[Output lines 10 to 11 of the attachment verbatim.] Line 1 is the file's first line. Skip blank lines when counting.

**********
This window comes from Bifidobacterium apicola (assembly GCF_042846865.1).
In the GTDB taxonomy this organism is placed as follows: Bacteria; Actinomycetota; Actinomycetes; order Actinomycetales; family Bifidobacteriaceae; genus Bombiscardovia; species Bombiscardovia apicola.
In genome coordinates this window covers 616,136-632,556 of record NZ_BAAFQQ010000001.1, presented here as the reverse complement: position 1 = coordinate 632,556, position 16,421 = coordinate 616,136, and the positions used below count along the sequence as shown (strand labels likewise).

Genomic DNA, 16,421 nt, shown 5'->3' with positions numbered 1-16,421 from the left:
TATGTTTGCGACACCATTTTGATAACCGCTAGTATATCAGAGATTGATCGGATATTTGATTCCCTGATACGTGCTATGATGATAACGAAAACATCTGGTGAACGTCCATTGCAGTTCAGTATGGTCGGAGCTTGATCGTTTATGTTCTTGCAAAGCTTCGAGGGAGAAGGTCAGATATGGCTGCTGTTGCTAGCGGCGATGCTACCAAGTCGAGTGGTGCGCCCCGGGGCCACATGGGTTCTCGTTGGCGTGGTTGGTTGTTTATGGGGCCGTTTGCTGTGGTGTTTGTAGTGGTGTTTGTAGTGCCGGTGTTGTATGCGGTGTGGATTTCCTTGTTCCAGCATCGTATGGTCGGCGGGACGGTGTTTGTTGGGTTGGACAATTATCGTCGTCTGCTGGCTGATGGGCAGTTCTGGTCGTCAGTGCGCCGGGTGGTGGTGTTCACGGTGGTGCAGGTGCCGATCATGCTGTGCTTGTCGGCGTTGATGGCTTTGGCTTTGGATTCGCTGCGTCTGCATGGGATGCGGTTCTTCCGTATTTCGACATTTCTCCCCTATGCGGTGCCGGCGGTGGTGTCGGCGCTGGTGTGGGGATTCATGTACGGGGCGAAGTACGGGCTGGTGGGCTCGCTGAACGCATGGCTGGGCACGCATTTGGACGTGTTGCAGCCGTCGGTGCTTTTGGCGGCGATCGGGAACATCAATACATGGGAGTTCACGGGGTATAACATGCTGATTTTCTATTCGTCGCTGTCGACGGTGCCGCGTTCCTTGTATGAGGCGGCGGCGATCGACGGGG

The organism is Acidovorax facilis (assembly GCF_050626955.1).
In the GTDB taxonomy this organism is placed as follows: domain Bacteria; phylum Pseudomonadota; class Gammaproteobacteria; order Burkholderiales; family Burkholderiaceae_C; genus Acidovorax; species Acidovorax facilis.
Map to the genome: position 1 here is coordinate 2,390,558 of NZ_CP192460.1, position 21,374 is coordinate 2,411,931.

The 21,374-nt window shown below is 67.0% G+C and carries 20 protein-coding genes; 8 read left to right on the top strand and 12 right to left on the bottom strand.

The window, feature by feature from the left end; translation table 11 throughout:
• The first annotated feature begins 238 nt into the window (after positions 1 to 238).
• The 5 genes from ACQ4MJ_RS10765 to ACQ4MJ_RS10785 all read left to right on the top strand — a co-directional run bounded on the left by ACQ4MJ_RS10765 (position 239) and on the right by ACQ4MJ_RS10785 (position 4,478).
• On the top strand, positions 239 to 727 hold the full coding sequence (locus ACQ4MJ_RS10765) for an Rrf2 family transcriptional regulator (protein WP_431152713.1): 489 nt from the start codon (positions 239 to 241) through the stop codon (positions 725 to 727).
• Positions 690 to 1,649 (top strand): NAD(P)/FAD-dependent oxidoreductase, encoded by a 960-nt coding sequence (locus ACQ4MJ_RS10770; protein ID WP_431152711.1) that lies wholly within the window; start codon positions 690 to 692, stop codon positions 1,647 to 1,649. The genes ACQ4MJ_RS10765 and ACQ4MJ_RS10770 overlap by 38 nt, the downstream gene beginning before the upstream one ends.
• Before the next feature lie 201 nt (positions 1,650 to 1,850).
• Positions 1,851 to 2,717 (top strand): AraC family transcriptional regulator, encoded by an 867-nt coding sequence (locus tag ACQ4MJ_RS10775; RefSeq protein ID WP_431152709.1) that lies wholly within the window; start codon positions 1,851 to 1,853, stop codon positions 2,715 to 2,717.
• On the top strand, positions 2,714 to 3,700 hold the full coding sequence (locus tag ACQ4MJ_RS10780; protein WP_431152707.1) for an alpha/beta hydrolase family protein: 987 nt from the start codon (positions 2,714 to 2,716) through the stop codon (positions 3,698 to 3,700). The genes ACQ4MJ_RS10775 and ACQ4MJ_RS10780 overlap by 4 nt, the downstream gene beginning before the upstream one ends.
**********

The window, feature by feature from the left end; translation table 11 throughout:
• The first annotated feature begins 238 nt into the window (after positions 1 to 238).